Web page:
Ever since I started coding WordPress themes (more than 10 years ago), I got a lot remarks from clients regarding the higher price for my coded themes and the lack of features when comparing them to the highly customizable ones from themeforest.net. At first, I considered that explaining the differences to the client will only make our relationship worse, so I let them make a decision on their own, based on their budget and telling them that if they can buy that theme, so can the competition. After a while, they started to come back, wanting SEO and advertising campaigns with real conversions. Then, reality hit me and I started explaining things to client.
$50 dollar can cost you more than $2000
First of all, optimizing a highly customizable theme for WordPress can be a pain in the “brackets” and can cost the client a lot more than a brand new theme coded just for their business. Optimization doesn’t just stand for adding keywords or picking the right colors for the website, it also means making your site run smoothly on the server side. The database needs to be clean, the server must respond as fast as possible to queries and, also, the user must have a pleasant look at what interests him the most: content.
It’s not just about originality
Consider this: each of the customization settings are stored in the database and are called upon each query. Now, the website , might have a good caching system and this can be seamless to the front-end user, but adding a new product on the website and refreshing the page cache afterwards may be tricky. Also, e-commerce end-points require a constant access to the database, as orders or stocks need to be updated every time a purchase is made. If the SQL contains tables full of useless data (like the colors of the buttons), the query takes more time to process. For one order, it may be seamless, but when you have 50 users online and 5 are making purchases and the store operator adds a a new product… well, your website can crash. Or you can spend a few hundreds of dollars/ month managing a dedicated server for your store.
Then, there are the web builders. Most web builders for WordPress are crap and are useless when they have to serve for a constant business. Going back to e-commerce, the best thing to do is to either educate your target to your website’s design or manipulate the design after your user’s requirements. After you’ve done so, it’s not a good idea to start changing the elements (order, colors) because you will only confuse the users. So web-builders should only be used once (upon the setup). You can also think about using them again when you think it’s time for a “re-branding”, but how often are you going to that?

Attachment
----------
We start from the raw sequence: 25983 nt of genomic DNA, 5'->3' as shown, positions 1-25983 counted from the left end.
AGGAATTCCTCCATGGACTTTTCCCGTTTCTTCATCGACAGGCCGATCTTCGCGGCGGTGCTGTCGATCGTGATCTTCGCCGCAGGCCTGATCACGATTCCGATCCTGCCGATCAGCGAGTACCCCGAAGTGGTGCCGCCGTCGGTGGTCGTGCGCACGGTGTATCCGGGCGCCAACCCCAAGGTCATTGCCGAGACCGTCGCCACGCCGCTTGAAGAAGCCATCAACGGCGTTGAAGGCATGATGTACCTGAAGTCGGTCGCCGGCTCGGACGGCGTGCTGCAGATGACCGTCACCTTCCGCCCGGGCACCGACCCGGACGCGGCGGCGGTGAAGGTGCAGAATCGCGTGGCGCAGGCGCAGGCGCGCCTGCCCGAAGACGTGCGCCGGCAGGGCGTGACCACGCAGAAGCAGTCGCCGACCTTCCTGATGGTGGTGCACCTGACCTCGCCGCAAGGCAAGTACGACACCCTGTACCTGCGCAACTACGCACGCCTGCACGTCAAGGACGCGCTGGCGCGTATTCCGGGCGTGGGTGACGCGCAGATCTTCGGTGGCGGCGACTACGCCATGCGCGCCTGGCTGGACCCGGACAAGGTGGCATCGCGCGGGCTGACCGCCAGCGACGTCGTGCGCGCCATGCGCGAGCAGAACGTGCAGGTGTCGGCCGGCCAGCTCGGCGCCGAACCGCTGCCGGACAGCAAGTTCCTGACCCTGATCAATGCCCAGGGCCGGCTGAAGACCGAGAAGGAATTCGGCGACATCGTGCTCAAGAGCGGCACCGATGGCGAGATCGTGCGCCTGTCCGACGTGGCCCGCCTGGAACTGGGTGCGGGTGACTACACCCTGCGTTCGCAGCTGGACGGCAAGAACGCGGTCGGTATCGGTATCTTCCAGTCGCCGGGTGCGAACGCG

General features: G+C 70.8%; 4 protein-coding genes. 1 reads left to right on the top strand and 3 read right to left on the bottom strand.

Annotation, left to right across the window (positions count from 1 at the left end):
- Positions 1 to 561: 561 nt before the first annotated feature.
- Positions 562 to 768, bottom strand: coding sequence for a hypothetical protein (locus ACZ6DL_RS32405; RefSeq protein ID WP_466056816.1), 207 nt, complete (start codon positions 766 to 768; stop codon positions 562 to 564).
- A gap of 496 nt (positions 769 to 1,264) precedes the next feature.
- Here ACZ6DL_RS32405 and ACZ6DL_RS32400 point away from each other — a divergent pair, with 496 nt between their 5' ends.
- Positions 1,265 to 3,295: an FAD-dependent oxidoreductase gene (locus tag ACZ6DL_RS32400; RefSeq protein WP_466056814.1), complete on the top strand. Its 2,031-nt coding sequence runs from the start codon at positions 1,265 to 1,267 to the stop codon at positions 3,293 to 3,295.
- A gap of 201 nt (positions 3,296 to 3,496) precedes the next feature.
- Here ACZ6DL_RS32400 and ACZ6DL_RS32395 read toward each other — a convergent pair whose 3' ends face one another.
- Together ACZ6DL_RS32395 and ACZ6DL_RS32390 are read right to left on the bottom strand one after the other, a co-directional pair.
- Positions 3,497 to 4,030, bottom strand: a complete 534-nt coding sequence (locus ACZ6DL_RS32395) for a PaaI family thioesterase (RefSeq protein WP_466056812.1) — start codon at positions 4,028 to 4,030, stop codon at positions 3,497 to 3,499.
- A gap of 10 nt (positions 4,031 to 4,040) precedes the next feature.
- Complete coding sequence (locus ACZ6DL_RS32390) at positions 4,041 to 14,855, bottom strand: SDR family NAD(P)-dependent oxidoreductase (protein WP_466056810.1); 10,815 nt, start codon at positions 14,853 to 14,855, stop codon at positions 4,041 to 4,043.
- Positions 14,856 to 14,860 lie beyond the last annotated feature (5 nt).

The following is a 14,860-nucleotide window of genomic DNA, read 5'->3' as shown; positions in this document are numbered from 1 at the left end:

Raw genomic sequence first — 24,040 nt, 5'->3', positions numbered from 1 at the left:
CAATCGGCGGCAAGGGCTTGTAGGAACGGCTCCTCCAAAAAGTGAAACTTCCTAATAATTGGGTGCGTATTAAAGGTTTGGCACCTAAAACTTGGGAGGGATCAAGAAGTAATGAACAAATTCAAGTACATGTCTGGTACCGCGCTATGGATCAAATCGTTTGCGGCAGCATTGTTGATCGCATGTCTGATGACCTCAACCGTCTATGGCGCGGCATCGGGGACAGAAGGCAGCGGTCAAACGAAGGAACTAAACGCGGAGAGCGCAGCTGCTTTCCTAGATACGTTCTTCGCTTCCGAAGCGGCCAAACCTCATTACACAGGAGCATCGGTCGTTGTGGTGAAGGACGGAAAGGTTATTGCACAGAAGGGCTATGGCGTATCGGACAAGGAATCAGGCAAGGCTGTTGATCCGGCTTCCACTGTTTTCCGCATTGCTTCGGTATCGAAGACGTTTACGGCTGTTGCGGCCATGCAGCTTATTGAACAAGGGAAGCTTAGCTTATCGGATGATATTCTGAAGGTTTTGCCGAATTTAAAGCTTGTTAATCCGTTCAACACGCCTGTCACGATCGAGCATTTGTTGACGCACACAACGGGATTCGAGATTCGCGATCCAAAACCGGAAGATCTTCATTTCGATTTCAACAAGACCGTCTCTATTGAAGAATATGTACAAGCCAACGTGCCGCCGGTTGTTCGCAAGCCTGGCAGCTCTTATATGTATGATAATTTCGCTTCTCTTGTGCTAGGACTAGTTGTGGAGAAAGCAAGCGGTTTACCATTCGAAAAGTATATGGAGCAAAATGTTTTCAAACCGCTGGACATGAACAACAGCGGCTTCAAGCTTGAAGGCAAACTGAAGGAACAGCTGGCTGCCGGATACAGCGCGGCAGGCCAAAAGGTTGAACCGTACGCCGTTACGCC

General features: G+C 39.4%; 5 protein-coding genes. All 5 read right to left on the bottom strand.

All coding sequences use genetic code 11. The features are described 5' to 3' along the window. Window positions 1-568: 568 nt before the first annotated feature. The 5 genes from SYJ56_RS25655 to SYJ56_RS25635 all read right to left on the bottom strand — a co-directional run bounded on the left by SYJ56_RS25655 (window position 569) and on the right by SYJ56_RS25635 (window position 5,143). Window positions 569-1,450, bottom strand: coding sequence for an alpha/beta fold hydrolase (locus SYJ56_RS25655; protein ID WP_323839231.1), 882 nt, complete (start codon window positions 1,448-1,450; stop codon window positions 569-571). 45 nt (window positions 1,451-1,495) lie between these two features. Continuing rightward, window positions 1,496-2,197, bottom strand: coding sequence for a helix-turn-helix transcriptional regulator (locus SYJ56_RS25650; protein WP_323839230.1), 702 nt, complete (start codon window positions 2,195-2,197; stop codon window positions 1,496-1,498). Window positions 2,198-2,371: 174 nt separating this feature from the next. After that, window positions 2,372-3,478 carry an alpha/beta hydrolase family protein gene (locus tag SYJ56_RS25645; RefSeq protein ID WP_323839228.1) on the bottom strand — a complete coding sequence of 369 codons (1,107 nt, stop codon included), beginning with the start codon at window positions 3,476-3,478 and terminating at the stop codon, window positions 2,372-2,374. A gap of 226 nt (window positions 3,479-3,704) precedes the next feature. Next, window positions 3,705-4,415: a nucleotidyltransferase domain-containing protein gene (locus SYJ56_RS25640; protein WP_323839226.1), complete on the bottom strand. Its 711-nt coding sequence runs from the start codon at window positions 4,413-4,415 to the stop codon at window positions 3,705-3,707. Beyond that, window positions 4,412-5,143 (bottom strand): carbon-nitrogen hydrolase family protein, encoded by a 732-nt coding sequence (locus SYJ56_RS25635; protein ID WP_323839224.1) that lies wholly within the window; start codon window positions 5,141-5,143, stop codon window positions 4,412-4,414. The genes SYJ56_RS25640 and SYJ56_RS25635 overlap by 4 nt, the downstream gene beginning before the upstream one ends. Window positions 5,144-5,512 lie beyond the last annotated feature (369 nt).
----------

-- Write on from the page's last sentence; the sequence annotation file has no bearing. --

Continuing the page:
How can a web-builder plugin for WordPress affect the server response time
Coming back to optimizing a website with a web-builder, keep in mind that each visual block is a combination of shortcodes that need to be translated to actual visual content. In other words – new database entry and a full PHP dictionary code just to render that beautiful round-cornered button on the center of the page. Which, for the front end-user should be a HTML button tag with 3 or 4 CSS lines and maybe a 3-4 line js tweaks.
These are just a few examples. Not all clients have e-commerce businesses. Some of them just want a website to show-off, either a location, a bar, a hotel or some automotive services. Almost every theme you buy for $50 will include features for e-commerce, maybe some booking, some sliders. Translated: useless database entries, useless PHP dictionaries, useless JS dictionaries (yep) and, of course, useless forms for useless stuff which the business owner will never use, but the theme developers included them, so that the theme will server for as more business as it can possibly can.
Your own “handcrafted” theme may go for the long run
Coding you own theme, however, means that you only develop the the features you need. The less the plugins you’ll use, the better the website will perform. You won’t be using page builders and unnecessary js Scripts, and you can think of a design that will best suit your customers. Also, adding new features as well as constantly updating your WordPress can be a lot easier, because the developer knows the code very well and he will be able to replace any deprecated functions a long the way.
It may cost more at first, but the results will come a lot faster and you can expect lower costs on the advertising part. A well coded website will be favoured by search engines and you may also expect lower costs when it comes to updating any API’s used.
In conclusion, you can start an online business by purchasing a theme and you may have some results, but don’t expect it give tremendous results. Just do some research at first, talk to some advertising agencies and get some points of advice. Some of them will give some free pointers in order to justify their quotations.